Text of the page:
Balkan Prehistory: Exclusion, Incorporation and Identity

Balkan Prehistory: Exclusion, Incorporation and Identity

Balkan Prehistory: Exclusion, Incorporation and Identity

Balkan Prehistory: Exclusion, Incorporation and Identity

Synopsis

Douglass Bailey's volume fills the huge gap that existed for a comprehensive synthesis, in English, of the archaeology of the Balkans between 6,500 and 2,000 BC; much research on the prehistory of Eastern Europe was inaccessible to a western audience before now, because of linguistic barriers.Bailey argues against traditional interpretations of the period, which focus on the origins of agriculture and animal breeding. He demonstrates that this was a period when monumental social and material changes occurred in the lives of the people in this region, with new technologies and ways of displaying identity. Balkan Prehistory will be required reading for everyone studying the Neolithic, Copper and early Bronze Ages of Eastern Europe.

Excerpt

This book developed over the past ten years or so as, first as a student and then as young lecturer and excavator, I have tried to grapple with the prehistory of south-eastern Europe. As my ignorance of the region and its archaeology has receded I have remained concerned over the absence of a linguistically accessible synthesis and interpretation of what must be one of the world’s most extraordinary periods of prehistory. the classic text, still on course syllabi but long out of print, is Tringham’s Hunters, Fishers and Farmers of Eastern Europe 6000-3000 bc, which will be 30 years old when the present volume appears. Since Tringham carried out her early research and wrote her seminal text, the practice of archaeology, the amount of information available and, perhaps not least importantly, the modern geopolitics of eastern Europe have changed fundamentally.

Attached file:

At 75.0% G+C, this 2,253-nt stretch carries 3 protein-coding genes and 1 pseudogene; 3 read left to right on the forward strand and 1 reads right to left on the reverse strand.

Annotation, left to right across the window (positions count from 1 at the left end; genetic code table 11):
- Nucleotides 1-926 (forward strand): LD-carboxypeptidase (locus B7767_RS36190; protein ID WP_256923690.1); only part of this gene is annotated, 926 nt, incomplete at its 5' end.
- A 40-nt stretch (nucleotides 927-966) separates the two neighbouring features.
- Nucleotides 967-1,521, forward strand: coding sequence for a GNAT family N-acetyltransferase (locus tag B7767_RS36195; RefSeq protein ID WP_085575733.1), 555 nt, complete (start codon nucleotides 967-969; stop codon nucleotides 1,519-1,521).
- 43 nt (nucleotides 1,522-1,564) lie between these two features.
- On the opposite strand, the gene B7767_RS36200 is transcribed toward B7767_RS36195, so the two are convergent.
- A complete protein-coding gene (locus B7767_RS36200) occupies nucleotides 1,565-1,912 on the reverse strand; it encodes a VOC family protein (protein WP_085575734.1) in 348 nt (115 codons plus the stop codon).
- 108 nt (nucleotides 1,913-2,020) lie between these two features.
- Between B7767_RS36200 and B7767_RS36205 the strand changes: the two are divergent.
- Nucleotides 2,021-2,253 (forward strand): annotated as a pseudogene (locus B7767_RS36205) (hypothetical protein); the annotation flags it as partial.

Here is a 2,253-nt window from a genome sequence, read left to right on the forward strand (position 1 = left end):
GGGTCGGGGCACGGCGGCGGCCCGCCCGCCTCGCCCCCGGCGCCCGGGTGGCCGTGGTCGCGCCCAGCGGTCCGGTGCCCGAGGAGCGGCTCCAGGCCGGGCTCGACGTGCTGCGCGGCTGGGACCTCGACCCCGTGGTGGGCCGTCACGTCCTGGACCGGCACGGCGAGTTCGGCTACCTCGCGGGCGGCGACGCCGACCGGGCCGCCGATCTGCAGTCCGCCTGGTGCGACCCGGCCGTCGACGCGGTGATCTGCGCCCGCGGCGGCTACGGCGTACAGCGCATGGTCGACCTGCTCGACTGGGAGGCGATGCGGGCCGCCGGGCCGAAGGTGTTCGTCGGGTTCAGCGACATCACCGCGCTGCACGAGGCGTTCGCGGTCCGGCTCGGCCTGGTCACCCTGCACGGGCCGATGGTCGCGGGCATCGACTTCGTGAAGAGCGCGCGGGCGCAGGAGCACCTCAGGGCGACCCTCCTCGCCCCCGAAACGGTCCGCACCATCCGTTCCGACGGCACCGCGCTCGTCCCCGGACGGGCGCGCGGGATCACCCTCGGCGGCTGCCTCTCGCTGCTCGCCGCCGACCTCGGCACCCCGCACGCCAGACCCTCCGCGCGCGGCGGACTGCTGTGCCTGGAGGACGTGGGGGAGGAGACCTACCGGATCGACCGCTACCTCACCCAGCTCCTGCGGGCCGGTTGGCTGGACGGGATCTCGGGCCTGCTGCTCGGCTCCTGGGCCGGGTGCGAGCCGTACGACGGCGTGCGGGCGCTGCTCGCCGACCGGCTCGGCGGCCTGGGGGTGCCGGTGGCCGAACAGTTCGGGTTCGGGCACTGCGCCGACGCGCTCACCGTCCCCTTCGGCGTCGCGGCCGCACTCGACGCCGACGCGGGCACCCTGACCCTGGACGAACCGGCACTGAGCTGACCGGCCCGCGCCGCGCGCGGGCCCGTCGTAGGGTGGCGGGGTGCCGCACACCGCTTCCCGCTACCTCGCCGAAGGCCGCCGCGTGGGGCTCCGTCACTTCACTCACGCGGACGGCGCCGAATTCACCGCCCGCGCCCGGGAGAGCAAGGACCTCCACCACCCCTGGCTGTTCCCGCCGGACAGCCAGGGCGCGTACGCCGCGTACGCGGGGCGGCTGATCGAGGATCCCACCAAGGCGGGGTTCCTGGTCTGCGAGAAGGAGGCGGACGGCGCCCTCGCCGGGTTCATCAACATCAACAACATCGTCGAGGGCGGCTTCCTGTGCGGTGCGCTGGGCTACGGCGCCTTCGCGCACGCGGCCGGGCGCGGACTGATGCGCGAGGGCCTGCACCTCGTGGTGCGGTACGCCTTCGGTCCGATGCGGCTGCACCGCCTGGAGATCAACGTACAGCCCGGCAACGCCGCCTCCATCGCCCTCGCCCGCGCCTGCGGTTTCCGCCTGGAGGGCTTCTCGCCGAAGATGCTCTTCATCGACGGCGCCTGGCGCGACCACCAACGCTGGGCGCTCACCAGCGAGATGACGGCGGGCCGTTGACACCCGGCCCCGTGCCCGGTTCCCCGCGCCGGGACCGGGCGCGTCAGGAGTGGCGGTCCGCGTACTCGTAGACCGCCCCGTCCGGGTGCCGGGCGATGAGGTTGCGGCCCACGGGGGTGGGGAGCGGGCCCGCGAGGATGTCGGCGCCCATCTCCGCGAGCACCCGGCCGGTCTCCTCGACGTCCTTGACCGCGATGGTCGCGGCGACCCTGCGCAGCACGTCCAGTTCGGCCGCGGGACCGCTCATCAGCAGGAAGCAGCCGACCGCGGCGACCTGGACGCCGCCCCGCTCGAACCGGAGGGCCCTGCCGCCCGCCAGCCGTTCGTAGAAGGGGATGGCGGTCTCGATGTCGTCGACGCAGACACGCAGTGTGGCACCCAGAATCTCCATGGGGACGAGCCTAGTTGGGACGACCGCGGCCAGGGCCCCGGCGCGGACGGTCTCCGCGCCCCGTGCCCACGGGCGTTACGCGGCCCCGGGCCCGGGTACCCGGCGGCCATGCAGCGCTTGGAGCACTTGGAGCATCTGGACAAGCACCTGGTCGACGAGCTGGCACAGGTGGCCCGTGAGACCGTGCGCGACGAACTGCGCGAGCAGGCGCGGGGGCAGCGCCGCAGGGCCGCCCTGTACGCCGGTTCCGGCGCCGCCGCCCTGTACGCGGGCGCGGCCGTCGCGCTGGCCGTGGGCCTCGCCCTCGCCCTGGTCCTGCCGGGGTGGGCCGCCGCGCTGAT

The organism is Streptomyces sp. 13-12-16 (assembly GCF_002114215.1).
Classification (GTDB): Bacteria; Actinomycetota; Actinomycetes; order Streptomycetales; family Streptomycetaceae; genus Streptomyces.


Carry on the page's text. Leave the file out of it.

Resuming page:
Where once a desire to study east European prehistory required preliminary campaigns of survey merely to find the relevant language courses or textbooks, today a visit to almost any bookstore or website provides a choice of self-taught language courses in every language necessary. Visa requirements are, marginally, less rigorous and travel and accommodation are no longer the romantic expeditions they once were. Politically, for most east European countries membership in western economic, political and military organizations is following the first ten years of financial and socio-economic networking.

The position of archaeology and archaeologists within the Balkans has also changed. However, it is unfortunate (some would say tragic) that, if anything, archaeology and archaeologists in most Balkan countries are worse off than, perhaps, they have been ever before. the assured financial support and ideological primacy available during the decades of marxist socialism collapsed with the Berlin wall in 1989. Current budgets are thin, if provided at all; if the situation is drastic for national institutes and academies, then it is worse for archaeologists and museums in the provinces. the opening of eastern Europe which has followed the political changes of 1989 has not been accompanied by equally significant increases in support to disciplines such as archaeology (Bailey 1998).

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